This is making it easier for corporations to manage and accelerate their financial supply chain, streamline transaction and information processing, and achieve visibility over cash. At the same time, there has been a substantial increase in the number of treasurers who are seeking efficient, secure and consistent bank connectivity through host-to-host connections or SWIFT.
As well as seeking to achieve consistent transaction and information processing across the region, across all payment and collection methods, this is in part driven by a growing awareness of bank risk. With a combination of both local bank failures in countries such as Kenya, and international bank exits, most companies need to balance contingency and efficiency by working with a combination of local and international banks. However, treasurers typically aim to sweep cash from local banks to their accounts with international banks wherever possible, both to manage their bank risk and leverage efficient connectivity to provide visibility and control over cash held in-country.
Centralisation and optimisation
Efficient bank connectivity is just one way in which treasurers are seeking to integrate and their activities in Africa into a wider treasury and cash management framework. The need to standardise treasury policies, processes and controls, as well as technology, applies whether cash and treasury management is managed within the continent, such as through a shared service centre (SSC) or regional treasury centre (RTC), or from a centre located in another region such as Europe or Asia.
Africa is proving an increasingly attractive region in which to locate SSCs or RTCs; although at this stage the remit of these centres is restricted to Africa. Dubai, South Africa and Mauritius are currently the favoured locations for these centres. Treasurers and finance managers decide on the most appropriate location for their SSC or RTC based on a range of factors:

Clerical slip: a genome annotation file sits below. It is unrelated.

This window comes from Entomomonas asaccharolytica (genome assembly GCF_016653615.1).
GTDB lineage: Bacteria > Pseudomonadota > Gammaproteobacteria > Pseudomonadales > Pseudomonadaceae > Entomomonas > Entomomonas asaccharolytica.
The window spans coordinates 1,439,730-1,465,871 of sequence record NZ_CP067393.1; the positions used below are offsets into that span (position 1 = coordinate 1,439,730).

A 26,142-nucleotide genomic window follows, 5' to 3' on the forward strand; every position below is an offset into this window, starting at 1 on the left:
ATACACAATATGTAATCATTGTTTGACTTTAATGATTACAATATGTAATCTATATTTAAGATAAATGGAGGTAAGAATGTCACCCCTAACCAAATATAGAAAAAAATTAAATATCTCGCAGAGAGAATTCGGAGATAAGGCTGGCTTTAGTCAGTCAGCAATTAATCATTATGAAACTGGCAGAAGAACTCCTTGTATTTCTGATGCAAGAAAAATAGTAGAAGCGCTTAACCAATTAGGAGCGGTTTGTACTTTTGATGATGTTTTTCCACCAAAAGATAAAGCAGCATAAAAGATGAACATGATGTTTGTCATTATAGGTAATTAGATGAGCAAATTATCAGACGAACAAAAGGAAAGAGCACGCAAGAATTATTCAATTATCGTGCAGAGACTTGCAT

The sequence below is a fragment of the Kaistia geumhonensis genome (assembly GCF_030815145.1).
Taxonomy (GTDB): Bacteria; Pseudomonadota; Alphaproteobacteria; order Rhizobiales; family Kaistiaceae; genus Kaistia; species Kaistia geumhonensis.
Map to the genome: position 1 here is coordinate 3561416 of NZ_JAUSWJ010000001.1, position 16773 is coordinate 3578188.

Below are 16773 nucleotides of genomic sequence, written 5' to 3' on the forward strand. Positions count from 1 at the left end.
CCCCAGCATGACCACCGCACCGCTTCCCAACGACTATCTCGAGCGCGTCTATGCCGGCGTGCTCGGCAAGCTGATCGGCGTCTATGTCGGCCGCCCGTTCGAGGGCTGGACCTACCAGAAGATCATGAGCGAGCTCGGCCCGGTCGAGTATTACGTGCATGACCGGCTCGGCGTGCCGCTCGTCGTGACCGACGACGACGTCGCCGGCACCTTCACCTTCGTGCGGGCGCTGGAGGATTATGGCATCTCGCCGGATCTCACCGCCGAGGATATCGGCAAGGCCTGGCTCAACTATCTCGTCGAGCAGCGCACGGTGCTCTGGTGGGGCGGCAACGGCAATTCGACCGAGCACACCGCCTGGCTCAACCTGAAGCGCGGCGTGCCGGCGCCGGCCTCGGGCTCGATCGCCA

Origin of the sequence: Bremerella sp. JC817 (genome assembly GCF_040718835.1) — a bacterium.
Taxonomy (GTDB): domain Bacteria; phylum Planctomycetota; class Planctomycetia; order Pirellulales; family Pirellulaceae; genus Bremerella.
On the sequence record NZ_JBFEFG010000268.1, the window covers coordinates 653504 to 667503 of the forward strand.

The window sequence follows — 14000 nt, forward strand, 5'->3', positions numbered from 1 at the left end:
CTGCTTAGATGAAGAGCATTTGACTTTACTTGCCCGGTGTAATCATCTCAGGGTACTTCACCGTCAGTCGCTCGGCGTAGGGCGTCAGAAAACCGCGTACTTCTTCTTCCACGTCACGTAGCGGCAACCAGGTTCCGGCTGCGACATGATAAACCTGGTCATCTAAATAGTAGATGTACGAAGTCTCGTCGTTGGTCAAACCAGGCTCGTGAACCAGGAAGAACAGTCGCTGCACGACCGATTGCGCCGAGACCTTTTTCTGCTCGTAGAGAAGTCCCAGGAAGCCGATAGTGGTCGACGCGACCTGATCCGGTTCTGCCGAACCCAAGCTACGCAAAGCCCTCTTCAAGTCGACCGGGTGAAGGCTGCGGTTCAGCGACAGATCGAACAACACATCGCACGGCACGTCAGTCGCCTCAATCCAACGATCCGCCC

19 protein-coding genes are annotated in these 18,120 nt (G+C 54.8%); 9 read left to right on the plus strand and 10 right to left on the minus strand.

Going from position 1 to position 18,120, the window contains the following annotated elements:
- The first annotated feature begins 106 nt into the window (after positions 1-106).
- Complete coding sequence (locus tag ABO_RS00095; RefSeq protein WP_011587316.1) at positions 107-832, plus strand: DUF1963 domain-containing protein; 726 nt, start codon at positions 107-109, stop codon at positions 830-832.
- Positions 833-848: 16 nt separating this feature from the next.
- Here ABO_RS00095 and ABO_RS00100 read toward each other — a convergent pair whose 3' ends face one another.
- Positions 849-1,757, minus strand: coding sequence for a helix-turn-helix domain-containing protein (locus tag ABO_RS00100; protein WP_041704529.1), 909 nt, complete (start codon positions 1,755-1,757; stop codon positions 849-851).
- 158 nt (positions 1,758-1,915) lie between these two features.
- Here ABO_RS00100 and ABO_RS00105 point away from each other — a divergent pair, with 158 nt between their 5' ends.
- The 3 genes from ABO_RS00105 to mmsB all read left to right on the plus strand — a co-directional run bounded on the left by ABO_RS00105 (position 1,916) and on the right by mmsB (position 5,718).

Dubai is often preferred amongst contracting, trading and oil/gas sectors, and centres here typically cover both Middle East and Africa. There is also a trend amongst African corporations – particularly those headquartered in Tanzania and Nigeria – to locate their treasury function in Dubai, which offers a liberal regulatory environment, over 20 free trade zones offering zero corporate tax rates, and seven double tax treaties with African countries. Education, quality of life and international communications are also strong.
South Africa is often selected as a treasury or SSC location among MNCs that have a strong base in the country. Treasuries typically operate as service centres with liquidity and financing structures organised through offshore entities as regulatory restrictions and relatively high taxes make it inefficient to concentrate liquidity in South Africa. However, the country has a well-developed network of 18 double tax treaties in Africa, with access to a well-educated workforce and good communications across the continent and beyond.
Mauritius is typically chosen by African and international businesses that have a footprint predominantly in Africa. Holding companies and centralised supply chain centres are the most common structures, taking advantage of low taxes and a large number of double tax treaties in Africa. A conducive regulatory environment also make it ideal for RTCs, although the financial markets are not currently as deep as Dubai or South Africa. New locations such as Ghana are also emerging, however, a development we expect to extend across a growing range of countries.
Wherever a corporation chooses to establish a financial SSC or treasury centre, the demands in terms of cash and treasury management cohesion, both across Africa and with other regions, effective risk management, and operational efficiency and control remain the same. With technology creating enormous opportunities to enhance payments, collections and cash visibility, as well as improving the flow of information related to transactions, treasurers have greater means to achieve these aims than ever before. By doing so, they position their organisation to meet the challenges ahead, and leverage the huge potential that Africa offers.